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0

They can use windows XP provided they use a browser that doesn't use the Windows SSL/TLS stack. Chrome and Firefox use their own SSL/TLS stacks so they will continue to work. Internet Explorer uses the operating systems TLS stack so it will not work. I have not investigated other browsers or non-browser client applications but I would expect at least some ...


2

Encryption at Card Swipe protects the iPad from being in scope. A lot of card swipe hardware these days is configured to encrypt the card details using the public key of the card processor. The iPad simply passes the encrypted blob along; the merchant and the iPad do not have the private key required to decrypt to blob. Therefore, the merchant is never ...


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i really don't see what confused you. this is another form of POS device that needs to be managed according to the requirements described at the PCI requirements. Why do you think it's different from any other cashier that customers swipes a card through ?


3

Well, the first thing you'd do is put the iPad in "Guided Access" (single app mode) so that the only app that can be used is whatever point of sale software you've got on there. Next, put it on an isolated network segment that doesn't have external access and is properly secured, and you can actually have a pretty secure setup. At least as secure as ...


2

You'll just have to follow your PCI procedures. You'll have to create a change that allows the statsd server to exist. A manager will have to review/ok the change. It will cause a few dependent changes and activities: add a new statsd server to the DMZ (network change, system change, system hardening, configuration standards) add the statsd service and ...


2

There is a reason for encrypting the data where its stored - that being the storage may be compromised (directly or from a backup copy). If we agree that maintaining the data in an encrypted form is a good idea, then access to the decryption key must be restricted. You didn't specify if the encryption was symmetric or asymmetric. In the case of the former, ...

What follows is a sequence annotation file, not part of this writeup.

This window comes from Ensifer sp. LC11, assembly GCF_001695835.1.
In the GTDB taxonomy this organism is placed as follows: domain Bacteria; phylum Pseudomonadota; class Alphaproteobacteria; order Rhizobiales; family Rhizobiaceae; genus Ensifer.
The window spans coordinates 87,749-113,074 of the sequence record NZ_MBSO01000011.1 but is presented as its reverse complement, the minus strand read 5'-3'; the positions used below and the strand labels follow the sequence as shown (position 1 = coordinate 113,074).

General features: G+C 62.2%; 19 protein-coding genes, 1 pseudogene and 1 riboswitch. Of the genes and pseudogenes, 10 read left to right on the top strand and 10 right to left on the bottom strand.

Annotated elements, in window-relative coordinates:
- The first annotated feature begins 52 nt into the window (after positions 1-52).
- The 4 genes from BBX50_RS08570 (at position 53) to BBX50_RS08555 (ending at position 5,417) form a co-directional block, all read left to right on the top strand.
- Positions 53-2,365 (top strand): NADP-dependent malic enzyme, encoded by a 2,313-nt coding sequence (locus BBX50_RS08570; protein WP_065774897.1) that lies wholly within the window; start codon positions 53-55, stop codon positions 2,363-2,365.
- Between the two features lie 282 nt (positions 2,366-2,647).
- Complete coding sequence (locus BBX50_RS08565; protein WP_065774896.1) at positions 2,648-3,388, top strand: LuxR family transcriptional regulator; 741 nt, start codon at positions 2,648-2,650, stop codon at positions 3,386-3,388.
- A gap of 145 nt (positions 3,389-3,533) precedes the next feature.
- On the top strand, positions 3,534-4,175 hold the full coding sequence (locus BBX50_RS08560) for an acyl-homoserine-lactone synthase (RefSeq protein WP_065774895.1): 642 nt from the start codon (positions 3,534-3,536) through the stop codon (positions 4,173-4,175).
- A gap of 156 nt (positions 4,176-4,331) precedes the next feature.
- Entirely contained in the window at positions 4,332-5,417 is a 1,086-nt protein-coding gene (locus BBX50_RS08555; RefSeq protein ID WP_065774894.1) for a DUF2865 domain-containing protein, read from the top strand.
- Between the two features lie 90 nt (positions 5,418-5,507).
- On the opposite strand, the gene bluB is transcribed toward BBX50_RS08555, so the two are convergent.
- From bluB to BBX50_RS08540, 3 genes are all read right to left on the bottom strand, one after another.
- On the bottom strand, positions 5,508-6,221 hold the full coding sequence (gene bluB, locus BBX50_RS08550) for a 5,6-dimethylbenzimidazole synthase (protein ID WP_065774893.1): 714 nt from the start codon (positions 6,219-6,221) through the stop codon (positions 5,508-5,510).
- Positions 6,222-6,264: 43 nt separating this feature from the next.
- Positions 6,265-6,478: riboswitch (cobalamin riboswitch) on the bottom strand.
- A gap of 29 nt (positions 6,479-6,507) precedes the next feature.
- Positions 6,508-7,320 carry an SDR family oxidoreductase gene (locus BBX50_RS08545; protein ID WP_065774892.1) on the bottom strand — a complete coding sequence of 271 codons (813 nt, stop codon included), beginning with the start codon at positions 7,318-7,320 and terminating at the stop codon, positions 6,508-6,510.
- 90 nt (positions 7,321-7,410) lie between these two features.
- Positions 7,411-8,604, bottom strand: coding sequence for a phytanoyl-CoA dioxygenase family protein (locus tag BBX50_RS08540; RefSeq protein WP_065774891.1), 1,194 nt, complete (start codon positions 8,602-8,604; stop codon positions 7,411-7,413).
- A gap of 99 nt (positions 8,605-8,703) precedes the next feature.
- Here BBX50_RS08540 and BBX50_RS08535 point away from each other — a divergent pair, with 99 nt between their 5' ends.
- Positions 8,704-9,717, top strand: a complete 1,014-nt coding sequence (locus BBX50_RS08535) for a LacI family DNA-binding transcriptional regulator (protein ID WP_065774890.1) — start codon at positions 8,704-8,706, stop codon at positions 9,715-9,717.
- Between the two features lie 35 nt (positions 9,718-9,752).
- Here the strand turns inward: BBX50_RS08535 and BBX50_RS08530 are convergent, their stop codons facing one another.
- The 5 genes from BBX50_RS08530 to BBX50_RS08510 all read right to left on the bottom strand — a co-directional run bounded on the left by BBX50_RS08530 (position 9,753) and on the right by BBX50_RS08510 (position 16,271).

1

Since the communication between web and app servers are secured through SSL/TLS, the data's already being encrypted in transit by the session key - so I think your two options are very similar. There might be a slight advantage for encrypting for the application server's HSM key right off the bat so that the data's plaintext is never on the application ...


2

IANAQSA! That data doesn't put you in scope, but you're probably in scope anyway, but dint of whatever relationship you're in that gets you access to that non-scoped data. To quote PCI-DSS 3.2 (emphasis as per source): The primary account number is the defining factor for cardholder data. If cardholder name, service code, and/or expiration date are ...


2

You compare the callcenter to Starbucks in how they're required to handle credit cards. The big difference is that Starbucks handles credit cards in an entirely different way compared to a callcenter. Starbucks barristas do not handle your credit card data in any way. What happens is that you insert your credit card into a machine that's provided by ...


11

Short version: The PCI-DSS does not explicitly call out the steps you describe. However, those are common sense steps that are reasonably encompassed by several PCI-DSS requirements. They are not at all uncommon and I have seen them as requirements to non-PCI-DSS contractual agreements by third parties in a card processing environment. Long version: ...


1

What you are hearing is about a security policy of the company or call-center as a precaution to prevent loss of card-holder data. I've heard of other companies that do the same thing around slightly different data sets. There are many arrests each year of call-center workers taking credit cards so this is likely simply a security control to help reduce ...


3

P2PE usage can eliminate PAN storage, because the POS system will not have access to the cleartext card data to retain from the start. However, if you need to run subsequent transactions on the same card, such as returns or adjustments, P2PE alone will not help you there. You need to understand from the vendor what your options are. Their answer may be to ...


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This entire situation sounds wrong. The typical flow of a user purchase or transaction in this kind of environment would be as follows: Vendor site calls a payment provider API, passing details of the transaction: vendor ID, product name and identifier, cost breakdown, customer name and address if known, and sometimes other technical information such as ...



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